Introduction – Yoga Guide Book

A Beginners Guide to Yoga - CoverAs we march into this bright new millennium, we’re constantly reminded of the fusion of east and west.  Whether it’s through satellite television programming that beams in productions from different cultures, enjoying books and music from distant lands that, only a generation or two ago, couldn’t be accessed, and – of course – communicating with people across time and space through the Internet and other telecommunications advancements, the world has become a much smaller place.  Indeed, when Marshall McLuan coined the term Global Village, even he probably didn’t envision so much, so fast, so soon.

Riding the wave of information that now crisscrosses our tiny planet is something that has its roots in ancient history, yet is experiencing a blossoming in the west that continues to gain momentum with each passing year.  Whether it’s at a local YMCA or a lush spiritual retreat in the Everglades, Yoga is establishing itself as a mainstay in western culture; indeed, in global culture.

However, many people are reluctant to experience the physical, emotional, and psychological health benefits of yoga; and there is really only one major reason for this: misinformation.

While many people might truly enjoy yoga and find it to be the side-effect free answer to a lot of their emotional and physical ailments, they just don’t know enough about the subject to take that first step.

Furthermore, a stereotype out there that seems to persist despite evidence to the contrary is that yoga is a religious following; and that to experience its many health benefits somehow obliges one to renounce their faith or, worse, run away to some commune and eat tofu in between chanting sessions.

While, yes, if you’d like to go to a retreat and enjoy tofu and chanting, that’s probably possible (almost anything is possible, as long as it’s legal and people want to do it, right?).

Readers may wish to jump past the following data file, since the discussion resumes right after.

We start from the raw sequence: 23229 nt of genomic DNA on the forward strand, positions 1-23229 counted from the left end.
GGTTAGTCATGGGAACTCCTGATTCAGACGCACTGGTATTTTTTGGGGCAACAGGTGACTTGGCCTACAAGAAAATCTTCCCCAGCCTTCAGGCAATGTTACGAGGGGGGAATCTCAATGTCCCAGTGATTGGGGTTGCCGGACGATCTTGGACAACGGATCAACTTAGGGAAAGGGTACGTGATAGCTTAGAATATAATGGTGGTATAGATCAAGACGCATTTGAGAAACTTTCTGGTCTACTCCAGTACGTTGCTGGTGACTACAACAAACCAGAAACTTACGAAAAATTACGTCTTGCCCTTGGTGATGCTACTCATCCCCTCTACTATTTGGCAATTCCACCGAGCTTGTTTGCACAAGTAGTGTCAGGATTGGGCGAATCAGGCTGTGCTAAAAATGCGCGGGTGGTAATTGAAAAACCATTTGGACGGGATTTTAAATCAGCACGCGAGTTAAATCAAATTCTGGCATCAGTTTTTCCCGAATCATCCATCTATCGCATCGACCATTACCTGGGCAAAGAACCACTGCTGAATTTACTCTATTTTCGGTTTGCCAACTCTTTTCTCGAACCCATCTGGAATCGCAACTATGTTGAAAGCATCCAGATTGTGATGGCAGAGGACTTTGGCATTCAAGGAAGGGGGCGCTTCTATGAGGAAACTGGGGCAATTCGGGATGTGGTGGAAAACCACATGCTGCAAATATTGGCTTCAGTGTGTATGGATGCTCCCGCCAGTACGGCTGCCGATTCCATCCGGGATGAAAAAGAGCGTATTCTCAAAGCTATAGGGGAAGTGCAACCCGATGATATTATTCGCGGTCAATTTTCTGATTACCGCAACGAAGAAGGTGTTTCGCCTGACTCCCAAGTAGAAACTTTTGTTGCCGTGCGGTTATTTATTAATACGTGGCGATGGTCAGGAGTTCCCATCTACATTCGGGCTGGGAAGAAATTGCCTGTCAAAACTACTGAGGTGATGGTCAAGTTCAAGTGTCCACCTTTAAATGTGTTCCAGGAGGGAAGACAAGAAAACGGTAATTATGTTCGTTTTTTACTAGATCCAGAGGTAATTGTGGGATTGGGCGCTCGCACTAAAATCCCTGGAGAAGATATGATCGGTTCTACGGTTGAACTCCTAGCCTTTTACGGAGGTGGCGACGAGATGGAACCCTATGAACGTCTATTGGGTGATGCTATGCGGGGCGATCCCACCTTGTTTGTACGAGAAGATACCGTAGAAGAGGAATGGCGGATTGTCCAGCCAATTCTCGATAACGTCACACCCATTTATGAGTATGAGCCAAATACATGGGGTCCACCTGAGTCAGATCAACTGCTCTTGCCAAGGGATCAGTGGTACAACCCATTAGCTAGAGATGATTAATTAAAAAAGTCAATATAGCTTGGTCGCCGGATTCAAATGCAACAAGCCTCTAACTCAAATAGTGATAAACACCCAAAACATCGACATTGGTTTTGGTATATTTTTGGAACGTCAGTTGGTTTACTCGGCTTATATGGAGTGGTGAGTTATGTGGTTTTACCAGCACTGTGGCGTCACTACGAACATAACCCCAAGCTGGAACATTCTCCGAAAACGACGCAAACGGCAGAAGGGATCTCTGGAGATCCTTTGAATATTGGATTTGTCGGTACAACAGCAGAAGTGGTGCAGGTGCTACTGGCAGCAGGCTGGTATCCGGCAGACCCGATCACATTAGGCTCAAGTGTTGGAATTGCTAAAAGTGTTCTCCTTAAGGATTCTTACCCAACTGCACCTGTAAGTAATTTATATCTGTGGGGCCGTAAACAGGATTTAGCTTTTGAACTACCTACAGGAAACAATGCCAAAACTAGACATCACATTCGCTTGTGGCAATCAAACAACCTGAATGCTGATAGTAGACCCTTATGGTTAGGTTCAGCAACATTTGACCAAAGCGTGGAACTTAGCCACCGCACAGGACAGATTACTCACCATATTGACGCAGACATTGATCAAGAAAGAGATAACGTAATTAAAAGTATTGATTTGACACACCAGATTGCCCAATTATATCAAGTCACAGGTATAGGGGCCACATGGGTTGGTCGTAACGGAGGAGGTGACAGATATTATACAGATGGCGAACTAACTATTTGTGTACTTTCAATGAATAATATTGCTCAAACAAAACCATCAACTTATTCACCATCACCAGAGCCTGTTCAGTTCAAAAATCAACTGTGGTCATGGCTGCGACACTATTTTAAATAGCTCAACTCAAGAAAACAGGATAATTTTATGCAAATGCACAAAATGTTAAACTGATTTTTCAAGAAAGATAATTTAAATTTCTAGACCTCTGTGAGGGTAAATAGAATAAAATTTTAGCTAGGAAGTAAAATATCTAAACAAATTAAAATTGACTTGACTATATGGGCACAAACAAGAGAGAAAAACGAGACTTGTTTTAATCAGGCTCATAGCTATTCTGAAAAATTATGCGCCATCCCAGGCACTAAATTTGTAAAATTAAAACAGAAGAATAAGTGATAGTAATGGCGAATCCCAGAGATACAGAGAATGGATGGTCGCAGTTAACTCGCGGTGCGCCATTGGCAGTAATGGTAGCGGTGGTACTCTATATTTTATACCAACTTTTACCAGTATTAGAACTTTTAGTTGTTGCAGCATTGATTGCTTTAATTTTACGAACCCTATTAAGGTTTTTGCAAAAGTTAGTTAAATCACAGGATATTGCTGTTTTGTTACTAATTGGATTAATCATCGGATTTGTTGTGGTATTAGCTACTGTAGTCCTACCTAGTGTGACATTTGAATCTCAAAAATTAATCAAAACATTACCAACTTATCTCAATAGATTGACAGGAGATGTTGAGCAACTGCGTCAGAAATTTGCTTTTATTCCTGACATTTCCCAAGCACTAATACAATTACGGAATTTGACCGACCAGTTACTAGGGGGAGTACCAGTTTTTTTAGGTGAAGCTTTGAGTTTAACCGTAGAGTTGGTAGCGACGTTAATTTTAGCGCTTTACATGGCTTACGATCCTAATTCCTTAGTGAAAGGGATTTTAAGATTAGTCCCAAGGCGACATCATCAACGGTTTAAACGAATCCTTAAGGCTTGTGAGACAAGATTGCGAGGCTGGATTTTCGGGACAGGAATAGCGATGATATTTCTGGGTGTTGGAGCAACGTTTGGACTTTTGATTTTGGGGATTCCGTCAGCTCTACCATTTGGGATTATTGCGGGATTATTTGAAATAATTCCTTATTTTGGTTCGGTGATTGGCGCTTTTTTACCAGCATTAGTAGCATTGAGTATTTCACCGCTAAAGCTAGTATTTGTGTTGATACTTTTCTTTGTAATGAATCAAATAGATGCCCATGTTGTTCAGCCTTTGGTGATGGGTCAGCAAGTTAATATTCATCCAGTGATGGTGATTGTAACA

Yet that vision of yoga – people with shaved heads and handing flowers to strangers at the airport – is by no means the overall picture.  Yoga is really a very simple, accessible, and in many countries around the world, the ordinary thing to do.

In that light, this book is created with one goal in mind: to demystify yoga for you and provide you with a clear, simple, and fun introduction to the topic.

If you’ve never been exposed to any kind of yoga (except for what you might have seen on television), then this book is for you!

In addition, even if you have experienced some kinds of yoga (perhaps a friend dragged you to a class at the local recreation center all those years ago), this book will reignite your interest in the topic and reattach you to a mode of body movement and mind focus that has lived in ancient lands for millennium.

This book is conveniently organized into four sections:

What is Yoga?

Why is Yoga Beneficial?

Different Kinds of Yoga

Yoga Equipment & Accessories

As you read through these sections, please bear in mind that there is absolutely no attempt here, directly or indirectly (or in any other way possible!) to endorse or promote any religious view.  This is because the view of this book is the same view that is held by the world’s foremost authorities on yoga: that it is not a religion.  It does not have a dogma.